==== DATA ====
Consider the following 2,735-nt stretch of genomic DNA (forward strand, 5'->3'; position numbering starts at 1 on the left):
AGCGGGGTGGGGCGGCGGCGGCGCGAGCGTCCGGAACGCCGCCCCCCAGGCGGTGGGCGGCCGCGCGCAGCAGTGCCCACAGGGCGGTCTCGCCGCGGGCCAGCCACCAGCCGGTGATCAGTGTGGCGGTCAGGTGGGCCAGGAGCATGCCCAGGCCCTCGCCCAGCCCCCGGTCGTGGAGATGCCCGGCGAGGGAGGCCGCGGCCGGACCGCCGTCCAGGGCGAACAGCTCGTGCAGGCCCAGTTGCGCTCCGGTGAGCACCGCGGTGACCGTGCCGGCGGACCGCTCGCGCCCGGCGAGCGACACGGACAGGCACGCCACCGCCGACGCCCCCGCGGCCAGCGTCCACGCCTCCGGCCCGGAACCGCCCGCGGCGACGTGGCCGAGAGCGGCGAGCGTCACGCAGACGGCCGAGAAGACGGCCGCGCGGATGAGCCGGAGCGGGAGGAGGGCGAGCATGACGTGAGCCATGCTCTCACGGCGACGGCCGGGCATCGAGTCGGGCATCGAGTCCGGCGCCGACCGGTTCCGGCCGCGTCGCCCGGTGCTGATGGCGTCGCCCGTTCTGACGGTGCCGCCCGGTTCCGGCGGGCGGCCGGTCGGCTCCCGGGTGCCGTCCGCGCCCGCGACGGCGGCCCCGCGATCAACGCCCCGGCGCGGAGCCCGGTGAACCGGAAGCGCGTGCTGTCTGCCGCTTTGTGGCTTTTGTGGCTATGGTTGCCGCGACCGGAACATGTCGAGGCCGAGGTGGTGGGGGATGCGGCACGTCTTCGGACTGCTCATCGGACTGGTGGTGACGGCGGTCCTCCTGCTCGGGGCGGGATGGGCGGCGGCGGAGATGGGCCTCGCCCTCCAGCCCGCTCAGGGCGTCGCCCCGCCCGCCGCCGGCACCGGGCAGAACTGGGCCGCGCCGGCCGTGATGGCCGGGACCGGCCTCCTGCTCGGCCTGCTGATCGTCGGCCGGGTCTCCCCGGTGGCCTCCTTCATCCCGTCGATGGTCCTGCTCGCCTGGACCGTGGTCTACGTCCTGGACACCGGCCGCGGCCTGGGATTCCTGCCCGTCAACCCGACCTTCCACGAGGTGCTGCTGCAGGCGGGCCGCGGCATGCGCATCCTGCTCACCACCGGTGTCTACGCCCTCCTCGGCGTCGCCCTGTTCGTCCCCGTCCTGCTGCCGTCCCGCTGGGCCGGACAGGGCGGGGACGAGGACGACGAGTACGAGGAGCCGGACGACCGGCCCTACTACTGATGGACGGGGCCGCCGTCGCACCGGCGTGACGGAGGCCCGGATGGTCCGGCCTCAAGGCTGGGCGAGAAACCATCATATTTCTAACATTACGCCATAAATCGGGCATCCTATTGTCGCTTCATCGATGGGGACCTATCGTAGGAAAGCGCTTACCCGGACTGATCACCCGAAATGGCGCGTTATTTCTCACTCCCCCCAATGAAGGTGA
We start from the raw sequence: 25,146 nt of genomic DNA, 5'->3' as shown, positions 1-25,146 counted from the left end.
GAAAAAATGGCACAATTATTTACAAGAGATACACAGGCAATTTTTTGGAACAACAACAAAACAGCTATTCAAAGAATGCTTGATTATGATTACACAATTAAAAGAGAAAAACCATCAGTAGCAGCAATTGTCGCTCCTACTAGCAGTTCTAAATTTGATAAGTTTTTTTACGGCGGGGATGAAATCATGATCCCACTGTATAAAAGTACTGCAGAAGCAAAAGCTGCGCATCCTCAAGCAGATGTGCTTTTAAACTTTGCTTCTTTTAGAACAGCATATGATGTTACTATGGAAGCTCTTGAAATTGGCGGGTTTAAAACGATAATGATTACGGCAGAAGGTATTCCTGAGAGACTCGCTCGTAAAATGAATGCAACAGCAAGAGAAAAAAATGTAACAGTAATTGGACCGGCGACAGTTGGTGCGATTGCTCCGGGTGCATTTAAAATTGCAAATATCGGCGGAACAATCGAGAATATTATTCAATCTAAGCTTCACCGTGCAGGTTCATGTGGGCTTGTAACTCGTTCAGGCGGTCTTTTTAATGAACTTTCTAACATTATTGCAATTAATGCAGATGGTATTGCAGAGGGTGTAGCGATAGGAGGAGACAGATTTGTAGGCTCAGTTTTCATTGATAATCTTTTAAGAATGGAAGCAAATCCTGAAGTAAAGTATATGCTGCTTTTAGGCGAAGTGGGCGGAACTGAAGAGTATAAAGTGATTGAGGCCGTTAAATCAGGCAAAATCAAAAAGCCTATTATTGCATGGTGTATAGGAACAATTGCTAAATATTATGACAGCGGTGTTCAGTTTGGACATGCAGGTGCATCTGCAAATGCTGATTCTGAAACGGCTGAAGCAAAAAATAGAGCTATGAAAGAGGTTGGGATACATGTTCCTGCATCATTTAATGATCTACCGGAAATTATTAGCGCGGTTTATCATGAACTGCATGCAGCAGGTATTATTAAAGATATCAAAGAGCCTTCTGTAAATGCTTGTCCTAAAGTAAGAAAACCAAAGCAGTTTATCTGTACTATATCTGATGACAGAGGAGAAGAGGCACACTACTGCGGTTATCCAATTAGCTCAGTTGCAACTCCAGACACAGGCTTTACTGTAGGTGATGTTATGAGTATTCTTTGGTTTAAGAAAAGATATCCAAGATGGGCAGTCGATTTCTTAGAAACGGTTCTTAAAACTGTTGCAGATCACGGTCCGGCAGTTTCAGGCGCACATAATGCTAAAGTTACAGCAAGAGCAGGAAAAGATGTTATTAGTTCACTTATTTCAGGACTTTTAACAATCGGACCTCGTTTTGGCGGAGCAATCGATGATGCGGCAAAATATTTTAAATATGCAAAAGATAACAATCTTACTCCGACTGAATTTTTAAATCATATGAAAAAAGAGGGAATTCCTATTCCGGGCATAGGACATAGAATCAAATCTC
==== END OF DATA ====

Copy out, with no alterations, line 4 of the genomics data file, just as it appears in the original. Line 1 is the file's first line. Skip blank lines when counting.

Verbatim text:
GAAAAAATGGCACAATTATTTACAAGAGATACACAGGCAATTTTTTGGAACAACAACAAAACAGCTATTCAAAGAATGCTTGATTATGATTACACAATTAAAAGAGAAAAACCATCAGTAGCAGCAATTGTCGCTCCTACTAGCAGTTCTAAATTTGATAAGTTTTTTTACGGCGGGGATGAAATCATGATCCCACTGTATAAAAGTACTGCAGAAGCAAAAGCTGCGCATCCTCAAGCAGATGTGCTTTTAAACTTTGCTTCTTTTAGAACAGCATATGATGTTACTATGGAAGCTCTTGAAATTGGCGGGTTTAAAACGATAATGATTACGGCAGAAGGTATTCCTGAGAGACTCGCTCGTAAAATGAATGCAACAGCAAGAGAAAAAAATGTAACAGTAATTGGACCGGCGACAGTTGGTGCGATTGCTCCGGGTGCATTTAAAATTGCAAATATCGGCGGAACAATCGAGAATATTATTCAATCTAAGCTTCACCGTGCAGGTTCATGTGGGCTTGTAACTCGTTCAGGCGGTCTTTTTAATGAACTTTCTAACATTATTGCAATTAATGCAGATGGTATTGCAGAGGGTGTAGCGATAGGAGGAGACAGATTTGTAGGCTCAGTTTTCATTGATAATCTTTTAAGAATGGAAGCAAATCCTGAAGTAAAGTATATGCTGCTTTTAGGCGAAGTGGGCGGAACTGAAGAGTATAAAGTGATTGAGGCCGTTAAATCAGGCAAAATCAAAAAGCCTATTATTGCATGGTGTATAGGAACAATTGCTAAATATTATGACAGCGGTGTTCAGTTTGGACATGCAGGTGCATCTGCAAATGCTGATTCTGAAACGGCTGAAGCAAAAAATAGAGCTATGAAAGAGGTTGGGATACATGTTCCTGCATCATTTAATGATCTACCGGAAATTATTAGCGCGGTTTATCATGAACTGCATGCAGCAGGTATTATTAAAGATATCAAAGAGCCTTCTGTAAATGCTTGTCCTAAAGTAAGAAAACCAAAGCAGTTTATCTGTACTATATCTGATGACAGAGGAGAAGAGGCACACTACTGCGGTTATCCAATTAGCTCAGTTGCAACTCCAGACACAGGCTTTACTGTAGGTGATGTTATGAGTATTCTTTGGTTTAAGAAAAGATATCCAAGATGGGCAGTCGATTTCTTAGAAACGGTTCTTAAAACTGTTGCAGATCACGGTCCGGCAGTTTCAGGCGCACATAATGCTAAAGTTACAGCAAGAGCAGGAAAAGATGTTATTAGTTCACTTATTTCAGGACTTTTAACAATCGGACCTCGTTTTGGCGGAGCAATCGATGATGCGGCAAAATATTTTAAATATGCAAAAGATAACAATCTTACTCCGACTGAATTTTTAAATCATATGAAAAAAGAGGGAATTCCTATTCCGGGCATAGGACATAGAATCAAATCTC